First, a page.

Comelec scores with party-list purgeBy Ramon Tulfo
Philippine Daily Inquirer
Commission on Elections (Comelec) Chair Sixto Brillantes says the poll body is delisting at least six prominent party-list groups that have representatives in Congress.
You shine because you dare to fight powerful interest groups and expose the corruption in your midst.
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Many party-list groups were allowed by the Comelec, before Brillantes became its chief, because some poll body commissioners were allegedly bribed.
(The title “commissioner” fits them if they received “commissions” or bribes from interest groups.)
For how can you explain the fact that the pre-Brillantes Comelec allowed the Ang Kasangga and Ang Galing party-list groups to be represented in the House of Representatives while it disallowed 1-UTAK?
Ang Kasangga, which claims to champion the cause of sidewalk and balut vendors, is headed by Teodorico Haresco, a multimillionaire.
On the other hand, Ang Galing, which claims to fight for the rights of security guards and jeepney drivers, is headed by Mikey Arroyo, son of former President Gloria and Mike Arroyo, reportedly a notorious wheeler-dealer.
But the Comelec delisted 1-UTAK, a group supposedly representing bus drivers, which was headed by Angelo Reyes, a former Cabinet member and a retired five-star general.
Long before he committed suicide, Reyes told this columnist he didn’t believe in bribing the Comelec so his party list, which had won a seat in Congress, could be accredited.
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A friend who dealt with the pre-Brillantes Comelec said he had to bribe some commissioners in order to take part in the public bidding of some items to be used by the poll body.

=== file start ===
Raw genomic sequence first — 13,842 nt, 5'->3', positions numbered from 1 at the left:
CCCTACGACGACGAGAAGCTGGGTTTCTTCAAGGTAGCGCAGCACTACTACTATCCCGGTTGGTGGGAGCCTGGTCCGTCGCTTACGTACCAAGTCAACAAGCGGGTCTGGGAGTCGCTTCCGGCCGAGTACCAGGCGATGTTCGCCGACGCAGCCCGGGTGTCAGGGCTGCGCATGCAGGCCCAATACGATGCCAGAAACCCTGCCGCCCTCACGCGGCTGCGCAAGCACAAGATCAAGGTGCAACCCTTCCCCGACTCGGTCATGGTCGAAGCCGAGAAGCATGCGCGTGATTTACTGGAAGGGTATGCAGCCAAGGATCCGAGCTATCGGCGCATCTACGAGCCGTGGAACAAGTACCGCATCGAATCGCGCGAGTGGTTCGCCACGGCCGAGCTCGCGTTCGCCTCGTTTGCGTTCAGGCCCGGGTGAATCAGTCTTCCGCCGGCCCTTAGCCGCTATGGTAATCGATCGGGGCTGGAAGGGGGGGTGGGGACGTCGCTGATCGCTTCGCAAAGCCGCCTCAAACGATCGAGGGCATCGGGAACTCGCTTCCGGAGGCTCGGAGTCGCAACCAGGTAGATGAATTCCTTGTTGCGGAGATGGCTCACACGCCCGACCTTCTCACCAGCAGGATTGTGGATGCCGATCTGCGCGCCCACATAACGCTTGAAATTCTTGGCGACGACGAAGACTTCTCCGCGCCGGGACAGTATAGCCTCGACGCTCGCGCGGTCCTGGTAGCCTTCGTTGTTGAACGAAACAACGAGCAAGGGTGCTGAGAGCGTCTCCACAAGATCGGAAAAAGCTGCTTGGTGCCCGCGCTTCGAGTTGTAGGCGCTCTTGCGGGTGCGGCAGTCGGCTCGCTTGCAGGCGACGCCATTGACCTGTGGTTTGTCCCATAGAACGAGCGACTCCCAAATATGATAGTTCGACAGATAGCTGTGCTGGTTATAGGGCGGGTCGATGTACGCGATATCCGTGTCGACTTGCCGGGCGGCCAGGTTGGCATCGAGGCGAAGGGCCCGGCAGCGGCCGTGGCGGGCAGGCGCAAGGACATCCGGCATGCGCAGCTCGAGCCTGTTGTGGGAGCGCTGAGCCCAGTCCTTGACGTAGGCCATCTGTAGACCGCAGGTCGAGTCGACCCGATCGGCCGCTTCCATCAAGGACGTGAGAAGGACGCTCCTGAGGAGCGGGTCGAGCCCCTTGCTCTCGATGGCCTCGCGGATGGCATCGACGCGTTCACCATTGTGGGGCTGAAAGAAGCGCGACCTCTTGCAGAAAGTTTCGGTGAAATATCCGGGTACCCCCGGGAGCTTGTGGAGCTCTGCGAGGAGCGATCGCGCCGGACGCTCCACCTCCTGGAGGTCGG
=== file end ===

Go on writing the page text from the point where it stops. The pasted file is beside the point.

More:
He identified these Comelec commissioners, but I don’t want to name them for fear of incurring another libel suit.
Suffice it to say that the Comelec during the time of President Gloria was as corrupt as the people holding power.
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The government and peace advocates should withhold their rejoicing over the peace agreement with the Moro Islamic Liberation Front (MILF).
It’s too early to rejoice.
During the time of President Cory Aquino, the government signed a peace agreement with the Moro National Liberation Front (MNLF).
The breakaway group at that time was the MILF.
The war in Mindanao continued despite Tita Cory’s peace accord with the MNLF because the MILF was not included in the peace talks.
The MILF, which signed the peace accord with the second Aquino administration recently, has its own breakaway group, the Bangsamoro Freedom Fighters (BFF), which doesn’t recognize the peace pact.
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I know of a farmer who bought a piece of land from a Moro and converted the land into a farm.
When the trees were bearing fruits, the Moro’s relatives came to visit. They said they were left out in the purchase of the land and didn’t earn from it.
They wanted the farmer to pay them what they said was their share of the land.
That story is typical in Muslim Mindanao.
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